How To Have An Active Summer
To have an active summer, all you need to do is to just do it. Yes, that’s right, find that sport, hobby, or activity that you enjoy and get out and do it. You don’t need to run 10 miles every day or play in a tennis tournament every weekend to be considered active. Being active is all about moving your body in a way that supports healthy joint mobility and allows you to develop strength and fitness. For each of us, this means something entirely different. How, when, and why you’re active is tied directly to how you’re feeling physically and emotionally. To help you have an active summer, we’ve put together our best tips and advice on how you can incorporate activity into your day-to-day. Too many of us mistakenly believe that being active means a rigorous training program or huffing and puffing around the block – it’s time to put an end to these myths. Follow our tips on how to have an active summer and you’ll wonder why you didn’t start sooner. Move Every Single Day So often when we think of exercise and activity we think of sports like running, swimming, hiking, bodybuilding, or kayaking. This thought process creates inherent and automatic barriers to being active. It’s easy to think “Oh, I couldn’t join a gym” or “But I’m so out-of-shape” or “My joints are so stiff”. The good news is that simple regular every day movement is considered to be exercise and activity.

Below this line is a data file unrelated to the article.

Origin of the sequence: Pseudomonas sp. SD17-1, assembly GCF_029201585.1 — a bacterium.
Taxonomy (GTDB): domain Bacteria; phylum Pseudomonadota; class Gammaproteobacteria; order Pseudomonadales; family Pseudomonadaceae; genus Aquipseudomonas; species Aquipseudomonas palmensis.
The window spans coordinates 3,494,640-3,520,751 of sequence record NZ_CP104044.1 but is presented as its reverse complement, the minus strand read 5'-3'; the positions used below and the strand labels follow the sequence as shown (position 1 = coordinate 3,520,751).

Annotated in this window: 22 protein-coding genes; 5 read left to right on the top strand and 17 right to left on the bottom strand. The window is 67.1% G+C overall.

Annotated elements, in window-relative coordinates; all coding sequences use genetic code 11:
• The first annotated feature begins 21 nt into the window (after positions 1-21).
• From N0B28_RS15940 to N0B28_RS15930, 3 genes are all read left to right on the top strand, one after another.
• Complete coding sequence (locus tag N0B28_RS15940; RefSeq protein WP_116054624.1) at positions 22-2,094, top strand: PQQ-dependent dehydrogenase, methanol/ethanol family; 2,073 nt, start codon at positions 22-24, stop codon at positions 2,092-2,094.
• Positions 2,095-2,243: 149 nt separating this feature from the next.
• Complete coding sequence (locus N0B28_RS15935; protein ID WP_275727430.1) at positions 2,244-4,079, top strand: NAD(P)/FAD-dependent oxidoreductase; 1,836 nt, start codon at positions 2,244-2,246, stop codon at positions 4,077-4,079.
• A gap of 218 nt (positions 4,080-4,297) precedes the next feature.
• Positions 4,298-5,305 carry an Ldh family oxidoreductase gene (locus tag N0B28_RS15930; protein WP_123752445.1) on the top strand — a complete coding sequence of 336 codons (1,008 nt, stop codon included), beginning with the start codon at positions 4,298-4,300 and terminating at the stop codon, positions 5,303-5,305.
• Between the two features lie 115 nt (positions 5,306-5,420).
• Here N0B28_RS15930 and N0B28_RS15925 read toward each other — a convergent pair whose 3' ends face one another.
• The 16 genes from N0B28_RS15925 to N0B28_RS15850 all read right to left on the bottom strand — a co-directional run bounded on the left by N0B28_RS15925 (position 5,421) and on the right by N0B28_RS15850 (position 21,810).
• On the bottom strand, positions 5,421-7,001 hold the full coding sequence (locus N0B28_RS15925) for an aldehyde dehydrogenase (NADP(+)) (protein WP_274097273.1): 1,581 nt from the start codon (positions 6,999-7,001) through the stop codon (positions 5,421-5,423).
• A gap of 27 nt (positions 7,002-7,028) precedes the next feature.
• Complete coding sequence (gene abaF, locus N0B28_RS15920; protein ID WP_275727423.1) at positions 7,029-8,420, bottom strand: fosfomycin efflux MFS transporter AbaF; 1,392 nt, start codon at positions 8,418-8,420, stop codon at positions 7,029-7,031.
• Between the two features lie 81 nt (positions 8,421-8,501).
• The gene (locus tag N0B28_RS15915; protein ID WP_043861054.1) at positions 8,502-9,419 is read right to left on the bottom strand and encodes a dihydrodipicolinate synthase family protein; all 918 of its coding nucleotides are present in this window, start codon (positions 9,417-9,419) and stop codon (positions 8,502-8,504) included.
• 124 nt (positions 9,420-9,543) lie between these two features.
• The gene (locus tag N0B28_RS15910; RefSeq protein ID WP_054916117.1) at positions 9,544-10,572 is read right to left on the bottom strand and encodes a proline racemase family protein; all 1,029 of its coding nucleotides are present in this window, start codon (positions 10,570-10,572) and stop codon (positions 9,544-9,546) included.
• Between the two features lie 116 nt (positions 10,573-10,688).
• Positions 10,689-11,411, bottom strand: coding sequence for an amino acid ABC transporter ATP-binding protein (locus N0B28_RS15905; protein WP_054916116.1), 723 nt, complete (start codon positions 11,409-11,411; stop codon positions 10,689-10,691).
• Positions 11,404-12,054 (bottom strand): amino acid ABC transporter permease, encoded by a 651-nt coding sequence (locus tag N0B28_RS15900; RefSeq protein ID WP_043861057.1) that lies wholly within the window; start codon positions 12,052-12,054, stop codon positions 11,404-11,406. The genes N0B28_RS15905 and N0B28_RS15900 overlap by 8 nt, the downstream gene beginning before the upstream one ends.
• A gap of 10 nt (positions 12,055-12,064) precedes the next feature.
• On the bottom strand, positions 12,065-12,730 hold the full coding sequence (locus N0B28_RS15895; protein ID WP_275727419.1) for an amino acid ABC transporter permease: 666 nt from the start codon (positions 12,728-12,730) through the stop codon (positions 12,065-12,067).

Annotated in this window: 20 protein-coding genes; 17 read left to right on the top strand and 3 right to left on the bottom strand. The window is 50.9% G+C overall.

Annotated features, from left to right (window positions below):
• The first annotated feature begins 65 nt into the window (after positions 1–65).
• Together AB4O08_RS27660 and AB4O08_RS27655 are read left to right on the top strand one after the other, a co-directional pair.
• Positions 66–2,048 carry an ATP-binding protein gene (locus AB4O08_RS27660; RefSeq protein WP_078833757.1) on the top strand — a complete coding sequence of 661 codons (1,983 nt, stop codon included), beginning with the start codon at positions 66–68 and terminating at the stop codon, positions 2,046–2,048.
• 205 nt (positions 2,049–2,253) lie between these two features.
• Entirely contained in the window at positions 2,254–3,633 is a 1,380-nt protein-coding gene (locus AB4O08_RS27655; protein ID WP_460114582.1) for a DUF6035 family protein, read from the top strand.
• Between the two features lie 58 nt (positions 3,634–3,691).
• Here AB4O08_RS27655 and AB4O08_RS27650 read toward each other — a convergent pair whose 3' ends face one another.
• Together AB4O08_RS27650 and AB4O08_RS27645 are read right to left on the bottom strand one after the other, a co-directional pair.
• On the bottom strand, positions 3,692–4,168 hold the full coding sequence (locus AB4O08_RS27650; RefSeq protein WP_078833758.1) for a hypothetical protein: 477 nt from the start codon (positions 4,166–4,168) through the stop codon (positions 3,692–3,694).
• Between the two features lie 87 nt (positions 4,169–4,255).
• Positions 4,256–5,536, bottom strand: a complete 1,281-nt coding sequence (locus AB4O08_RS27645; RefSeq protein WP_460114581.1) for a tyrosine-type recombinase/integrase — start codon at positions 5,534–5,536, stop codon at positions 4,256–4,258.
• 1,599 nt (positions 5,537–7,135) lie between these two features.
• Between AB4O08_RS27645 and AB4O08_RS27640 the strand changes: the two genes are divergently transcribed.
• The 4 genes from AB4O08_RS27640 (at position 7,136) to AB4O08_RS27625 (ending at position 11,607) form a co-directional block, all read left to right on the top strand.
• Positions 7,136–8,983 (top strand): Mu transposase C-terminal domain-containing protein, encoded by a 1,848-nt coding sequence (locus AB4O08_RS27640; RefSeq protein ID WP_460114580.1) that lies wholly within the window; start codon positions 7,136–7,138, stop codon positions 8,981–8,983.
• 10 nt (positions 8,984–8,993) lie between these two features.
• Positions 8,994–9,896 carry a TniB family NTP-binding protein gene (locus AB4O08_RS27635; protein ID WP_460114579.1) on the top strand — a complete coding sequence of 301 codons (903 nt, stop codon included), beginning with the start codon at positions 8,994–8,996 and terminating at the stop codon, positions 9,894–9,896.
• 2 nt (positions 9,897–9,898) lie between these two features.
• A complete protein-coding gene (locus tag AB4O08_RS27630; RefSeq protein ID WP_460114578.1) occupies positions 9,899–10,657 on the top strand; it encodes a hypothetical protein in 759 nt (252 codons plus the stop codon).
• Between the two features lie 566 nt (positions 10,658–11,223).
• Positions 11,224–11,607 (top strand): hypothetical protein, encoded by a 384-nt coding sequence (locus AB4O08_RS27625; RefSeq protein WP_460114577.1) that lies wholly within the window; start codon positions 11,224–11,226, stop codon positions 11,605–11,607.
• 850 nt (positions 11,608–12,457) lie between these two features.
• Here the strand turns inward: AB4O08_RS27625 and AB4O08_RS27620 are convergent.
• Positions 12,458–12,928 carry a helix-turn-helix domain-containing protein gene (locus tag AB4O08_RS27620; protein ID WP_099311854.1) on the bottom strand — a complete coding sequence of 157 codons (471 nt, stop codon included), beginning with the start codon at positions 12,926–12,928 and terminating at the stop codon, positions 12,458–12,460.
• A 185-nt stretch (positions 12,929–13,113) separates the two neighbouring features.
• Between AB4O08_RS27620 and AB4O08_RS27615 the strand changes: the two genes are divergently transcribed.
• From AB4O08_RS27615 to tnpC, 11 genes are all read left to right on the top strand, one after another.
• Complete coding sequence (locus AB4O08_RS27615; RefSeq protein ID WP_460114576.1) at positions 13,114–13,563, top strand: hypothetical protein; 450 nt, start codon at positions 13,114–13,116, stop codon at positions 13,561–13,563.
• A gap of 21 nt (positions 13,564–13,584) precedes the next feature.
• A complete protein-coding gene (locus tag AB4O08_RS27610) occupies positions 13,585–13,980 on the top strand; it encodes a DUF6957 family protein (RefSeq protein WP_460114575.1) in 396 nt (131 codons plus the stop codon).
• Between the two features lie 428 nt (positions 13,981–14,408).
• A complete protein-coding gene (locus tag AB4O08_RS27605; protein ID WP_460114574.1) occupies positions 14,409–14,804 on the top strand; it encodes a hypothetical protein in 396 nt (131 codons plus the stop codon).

- Carrying the laundry outside and hanging it on the clothesline. You have to pick-up the laundry basket, carry it outside, put it down, pick up each item and hang it on the line and later you have to repeat the process in reverse. That’s a lot of bending, lifting, and standing – in other words, activity and exercise.
- Doing the housework. Think of all the bending, lifting, pushing, scrubbing, and elbow grease that goes into keeping your house clean. Washing the floors, vacuuming the carpet, moving furniture, wiping counters, etc. – this all adds up to a lot of movement.
- Running errands. It might seem trivial, but all of the movement you do while running errands adds up. We’re guessing you have to walk around a few stores, walk to the mailbox, carry shopping bags and purchased items, etc. – again all ways you’re using your muscles and joints.